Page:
Sudan rivals to meet to end decade-long Darfur war

Sudan rivals to meet to end decade-long Darfur war
Thabo Mbeki of the African Union leads efforts to bring Sudan rivals together, as rebel leader says that Sudan is on the "verge of collapse".
3 min read
24 November, 2014
The Sudanese government and rebels have fought in Darfur for over ten years (AFP)
African mediators brought Sudan's government and rebels from Darfur province together on Sunday in an attempt to end over a decade of war, as insurgents warned that the country was close to "collapse".

The former South African president Thabo Mbeki, now the African Union's chief mediator, called for a cessation of hostilities between the government and two rebel factions, part of wider efforts to stem multiple rebellions across Sudan.

Previous talks over many years have made little if any change to the conflict in the arid, western region that the UN says has killed 300,000 and forced two million from their homes.

"There can't be anyone in Sudan
     There can't be anyone in Sudan who would benefit from these conflicts.
- Thabo Mbeki, AU chief mediator
who would benefit from these conflicts," said Mbeki, speaking at AU headquarters in Ethiopia.

"It is important that everything should be done to end all the violent conflicts around the country... so as to facilitate national dialogue," Mbeki added.

Rebels, who took up arms in 2003, accuse Khartoum's Arab-dominated government of marginalisation.

Government delegation leader Amin Hassan Omer stressed Khartoum's "faithful committment... to reach an agreement on a ceasefire."

But rebel chiefs were skeptical the government wants peace.

Minni Minnawi, who coordinates the rebel Sudan Revolutionary Front (SRF) coalition, accused Khartoum of "atrocities at the level of genocide" and said Sudan "is on the verge of collapse".

Rebel chief Mohamed Gebreil, of the Justice and Equality Movement (JEM), said he was doubtful the government really wanted to end the war.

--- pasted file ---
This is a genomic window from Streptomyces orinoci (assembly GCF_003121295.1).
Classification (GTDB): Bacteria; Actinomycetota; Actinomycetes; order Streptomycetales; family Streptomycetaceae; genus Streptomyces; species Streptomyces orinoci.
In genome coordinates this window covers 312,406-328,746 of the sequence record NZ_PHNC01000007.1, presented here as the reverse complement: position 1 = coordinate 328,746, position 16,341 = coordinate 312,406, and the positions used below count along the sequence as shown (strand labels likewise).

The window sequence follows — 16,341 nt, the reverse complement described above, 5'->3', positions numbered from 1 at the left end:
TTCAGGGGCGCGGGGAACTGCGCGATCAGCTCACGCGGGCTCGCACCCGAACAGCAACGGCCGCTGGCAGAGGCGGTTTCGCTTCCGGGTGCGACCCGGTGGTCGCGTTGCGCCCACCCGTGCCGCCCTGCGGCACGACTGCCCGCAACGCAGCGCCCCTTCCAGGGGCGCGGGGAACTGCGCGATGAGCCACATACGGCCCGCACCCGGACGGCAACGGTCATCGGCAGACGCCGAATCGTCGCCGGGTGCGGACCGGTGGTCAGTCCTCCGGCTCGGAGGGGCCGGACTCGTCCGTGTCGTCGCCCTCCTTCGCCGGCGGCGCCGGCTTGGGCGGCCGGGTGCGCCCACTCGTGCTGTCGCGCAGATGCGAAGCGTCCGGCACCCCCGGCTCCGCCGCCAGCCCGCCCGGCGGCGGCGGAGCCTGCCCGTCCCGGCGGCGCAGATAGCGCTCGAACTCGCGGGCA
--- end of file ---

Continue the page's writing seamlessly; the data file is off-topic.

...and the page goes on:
"Though there are many elements
     We... call on the ICC to step up its efforts to bring the criminals who committed crimes before justice.
- Minni Minnawi, SRF
to the conflict in Darfur, the heart of the solution is relatively simple - government support for a legitimate peace process," Gebreil said.

"Even now, the government continues to define the problems in Darfur through a purely military lens and pursue only military options to address issues," he added.

President Omar al-Bashir is wanted by the International Criminal Court (ICC) for alleged war crimes committed in Darfur, and Minnawi demanded he face trial.

"Delayed justice is denied justice," Minnawi added. "We therefore call on the ICC to step up its efforts to bring the criminals who committed crimes before justice."

Earlier this month Sudan's government met with rebels from South Kordofan and Blue Nile, part of the SRF coalition. Mediators said the week of talks were "positive" but no deal was struck.

Fighting there erupted shortly before South Sudan split from Sudan in 2011.

Turabi: Dialogue only way out for Sudan

Meanwhile, Hassan al-Turabi, the head of the Popular Congress party and a prominent Sudanese opposition leader, said that the only thing uniting the country's opposition parties was a shared "hatred" for the country's ruling system.

Speaking at a public meeting in Khartoum on Sunday evening, Turabi said that "if the person that unites them dies or falls, then nothing else after that will unite them," referring to Bashir.

Turabi, who served as speaker of parliament before falling out with Bashir and serving time in prison, called for the opposition to take part in a national dialogue conference announced by Bashir last January, and said that the opposition's inability to depose the regime has meant that his party has to accept the invitation for the sake of the country.

The success of the conference was the only way to prevent the break-up of Sudan, Turabi added.